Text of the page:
|Publisher||Offshore Technology Conference||Language||English|
|Content Type||Conference Paper|
|Title||New API Equation for Grouted Pile-to-Structure Connections|
|Authors||D.I. Karsan and N.W. Krahl, Brown & Root Inc.|
Offshore Technology Conference, 7-9 May 1984, Houston, Texas
|Copyright||1984. Offshore Technology Conference|
A new equation for the design of axial load transfer in grouted pile-to-structure connections, with or without shear keys, has been written into the latest edition of API RP 2A. The general form of the equation was obtained from an ultimate strength formulation for a predicted failure mode, then safety factors were applied. The reliability of the equation was studied by comparison with the results of 147 tests, and results are presented. The paper al sodiscusses 1 imitations on the equation, compares it to the equation in the U. K. Department ofEnergy Code and presents some numerical examples.
ORIGIN OF NEW EQUATION
In 1982 the American Petroleum Institute (API) Task Group on Fixed Platform Criteria asked member Demir 1. Karsan to form a mini committee on grouted pile-to-structure connections in order to review the current state-of-the-art and identify possible changes in recommended design practice. The first meetings of this new committee generated considerable discussion of grouted pile-to-structure connections, both with and without shear keys, and of tests which had been performed on this type of connection. Committee Chairman Karsan and member Nat W. Krahl reviewed the available test data and, in late 1982, presented to the committee two equations, one for estimating the ultimate strength of such a connection, and the second a modified form which could be used for design.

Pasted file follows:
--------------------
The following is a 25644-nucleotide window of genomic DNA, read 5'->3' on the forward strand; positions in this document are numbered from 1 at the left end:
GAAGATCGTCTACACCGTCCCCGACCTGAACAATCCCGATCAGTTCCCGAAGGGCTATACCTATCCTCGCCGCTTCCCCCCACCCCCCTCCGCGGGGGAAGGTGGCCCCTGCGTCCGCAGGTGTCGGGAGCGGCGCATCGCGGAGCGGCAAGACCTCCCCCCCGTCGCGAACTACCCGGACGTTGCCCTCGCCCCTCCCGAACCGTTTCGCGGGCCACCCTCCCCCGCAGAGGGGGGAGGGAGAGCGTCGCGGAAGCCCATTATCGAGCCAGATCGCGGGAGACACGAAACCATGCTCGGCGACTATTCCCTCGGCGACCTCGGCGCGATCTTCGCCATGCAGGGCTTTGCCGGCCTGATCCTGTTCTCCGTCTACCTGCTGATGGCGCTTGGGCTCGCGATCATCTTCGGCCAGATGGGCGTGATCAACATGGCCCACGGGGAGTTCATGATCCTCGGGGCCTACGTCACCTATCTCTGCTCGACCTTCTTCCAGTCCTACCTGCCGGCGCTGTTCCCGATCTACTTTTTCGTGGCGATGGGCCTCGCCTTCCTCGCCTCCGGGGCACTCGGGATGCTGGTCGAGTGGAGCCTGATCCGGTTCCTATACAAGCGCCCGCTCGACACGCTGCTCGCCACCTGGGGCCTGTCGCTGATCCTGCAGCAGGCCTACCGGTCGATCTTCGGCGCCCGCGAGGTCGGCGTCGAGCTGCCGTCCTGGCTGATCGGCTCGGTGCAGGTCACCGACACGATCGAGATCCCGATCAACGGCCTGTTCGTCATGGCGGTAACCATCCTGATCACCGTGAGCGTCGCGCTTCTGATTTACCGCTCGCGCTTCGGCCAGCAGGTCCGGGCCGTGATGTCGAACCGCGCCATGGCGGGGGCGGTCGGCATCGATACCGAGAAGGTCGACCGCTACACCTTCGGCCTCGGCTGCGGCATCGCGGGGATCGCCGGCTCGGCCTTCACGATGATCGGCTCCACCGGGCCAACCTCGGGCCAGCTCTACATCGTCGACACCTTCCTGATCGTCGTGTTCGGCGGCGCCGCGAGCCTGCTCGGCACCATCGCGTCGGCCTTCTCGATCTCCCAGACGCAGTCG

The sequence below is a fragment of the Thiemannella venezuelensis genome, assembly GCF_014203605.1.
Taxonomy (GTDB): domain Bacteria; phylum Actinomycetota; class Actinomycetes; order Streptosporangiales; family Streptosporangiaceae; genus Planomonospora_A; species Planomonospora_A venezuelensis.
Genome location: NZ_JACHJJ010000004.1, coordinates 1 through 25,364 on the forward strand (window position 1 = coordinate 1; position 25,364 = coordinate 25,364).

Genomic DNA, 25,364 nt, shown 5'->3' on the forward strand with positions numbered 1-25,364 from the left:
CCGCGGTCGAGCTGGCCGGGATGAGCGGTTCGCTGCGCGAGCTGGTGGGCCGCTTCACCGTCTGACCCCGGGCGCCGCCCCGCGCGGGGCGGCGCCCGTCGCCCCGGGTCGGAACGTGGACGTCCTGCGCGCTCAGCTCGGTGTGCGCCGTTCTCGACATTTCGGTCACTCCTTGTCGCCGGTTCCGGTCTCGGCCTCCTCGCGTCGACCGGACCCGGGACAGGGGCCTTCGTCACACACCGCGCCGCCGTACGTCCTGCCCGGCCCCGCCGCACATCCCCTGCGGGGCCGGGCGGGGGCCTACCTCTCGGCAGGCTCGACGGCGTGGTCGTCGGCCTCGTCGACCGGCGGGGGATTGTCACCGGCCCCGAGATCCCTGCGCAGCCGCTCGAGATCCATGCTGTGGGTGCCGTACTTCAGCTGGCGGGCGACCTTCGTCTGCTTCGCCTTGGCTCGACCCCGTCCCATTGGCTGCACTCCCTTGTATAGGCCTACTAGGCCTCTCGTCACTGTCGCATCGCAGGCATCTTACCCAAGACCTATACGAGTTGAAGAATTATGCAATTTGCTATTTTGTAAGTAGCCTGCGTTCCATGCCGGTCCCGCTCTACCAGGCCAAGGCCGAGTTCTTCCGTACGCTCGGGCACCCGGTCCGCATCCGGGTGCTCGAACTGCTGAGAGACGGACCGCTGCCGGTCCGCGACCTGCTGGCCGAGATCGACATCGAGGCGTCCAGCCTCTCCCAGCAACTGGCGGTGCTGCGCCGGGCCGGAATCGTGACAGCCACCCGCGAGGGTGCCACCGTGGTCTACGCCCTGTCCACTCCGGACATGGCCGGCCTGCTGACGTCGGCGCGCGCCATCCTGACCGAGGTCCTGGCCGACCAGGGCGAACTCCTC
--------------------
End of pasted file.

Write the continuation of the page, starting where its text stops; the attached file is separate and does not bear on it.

The ultimate strength equation was based upon test observations that two separate mechanisms occur during the failure of a grouted tubular connection containing shear keys: first, a slippage between the steel and grout, and second, a crushing of the grout against the shearkeys (see Fig. 1). Such a connection normally fail s in a ductile manner, so that the ultimate strength of the connection is the sum of the two separate sources of strength. Before final failure occurs, diagonal cracks tend to open across the grout, frequently between diagonally opposite shear keys, or from one shear key to the opposite pipe. The ultimate strength equation presented to the committee stated that;
(Mathematical equation available in fullpaper)
EVALUATION OF NEW EQUATION BY API COMMITTEE
Eqs. 1 and 2 were of sufficient interest that committee members issued a call for all available test data of grouted pile-to-structure connections so that a comprehensive reliability analysis could be performed on the equations. Additional data were indeed made available to the committee, so that data from a total of 201 separate tests were accumulated. The committee was of the opinion that a minimum unconfined grout strength should be specified for actual field connections, and a minimum unconfined strength of 2,500 psi (17.25 MPa) on 28-day old specimens was chosen. Hence, in comparing Eq. 2 to the test data, all tests were excluded in which the measured grout strength was less than 2,500 psi (17.25 MPa). 147 tests remained, including 62 tests of plain pipe (without shear keys), and 85 tests of pipe with shear keys.
|File Size||509 KB||8|